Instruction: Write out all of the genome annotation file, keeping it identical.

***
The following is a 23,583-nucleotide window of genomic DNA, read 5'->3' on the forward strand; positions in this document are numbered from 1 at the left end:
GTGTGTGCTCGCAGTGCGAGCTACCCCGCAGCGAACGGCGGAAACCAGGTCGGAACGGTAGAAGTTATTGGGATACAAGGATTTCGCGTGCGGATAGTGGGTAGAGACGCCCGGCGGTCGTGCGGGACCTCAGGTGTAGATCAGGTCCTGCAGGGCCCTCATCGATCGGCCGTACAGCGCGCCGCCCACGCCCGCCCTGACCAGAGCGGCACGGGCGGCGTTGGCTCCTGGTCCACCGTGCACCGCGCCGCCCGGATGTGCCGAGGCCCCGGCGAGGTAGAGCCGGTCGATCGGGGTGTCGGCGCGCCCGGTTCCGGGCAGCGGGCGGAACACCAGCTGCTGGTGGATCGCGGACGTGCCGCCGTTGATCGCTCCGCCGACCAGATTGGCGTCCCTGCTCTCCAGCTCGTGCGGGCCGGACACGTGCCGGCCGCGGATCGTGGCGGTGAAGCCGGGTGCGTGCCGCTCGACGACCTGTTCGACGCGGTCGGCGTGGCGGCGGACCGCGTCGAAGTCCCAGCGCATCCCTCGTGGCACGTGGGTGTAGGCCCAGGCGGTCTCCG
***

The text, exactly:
The following is a 23,583-nucleotide window of genomic DNA, read 5'->3' on the forward strand; positions in this document are numbered from 1 at the left end:
GTGTGTGCTCGCAGTGCGAGCTACCCCGCAGCGAACGGCGGAAACCAGGTCGGAACGGTAGAAGTTATTGGGATACAAGGATTTCGCGTGCGGATAGTGGGTAGAGACGCCCGGCGGTCGTGCGGGACCTCAGGTGTAGATCAGGTCCTGCAGGGCCCTCATCGATCGGCCGTACAGCGCGCCGCCCACGCCCGCCCTGACCAGAGCGGCACGGGCGGCGTTGGCTCCTGGTCCACCGTGCACCGCGCCGCCCGGATGTGCCGAGGCCCCGGCGAGGTAGAGCCGGTCGATCGGGGTGTCGGCGCGCCCGGTTCCGGGCAGCGGGCGGAACACCAGCTGCTGGTGGATCGCGGACGTGCCGCCGTTGATCGCTCCGCCGACCAGATTGGCGTCCCTGCTCTCCAGCTCGTGCGGGCCGGACACGTGCCGGCCGCGGATCGTGGCGGTGAAGCCGGGTGCGTGCCGCTCGACGACCTGTTCGACGCGGTCGGCGTGGCGGCGGACCGCGTCGAAGTCCCAGCGCATCCCTCGTGGCACGTGGGTGTAGGCCCAGGCGGTCTCCG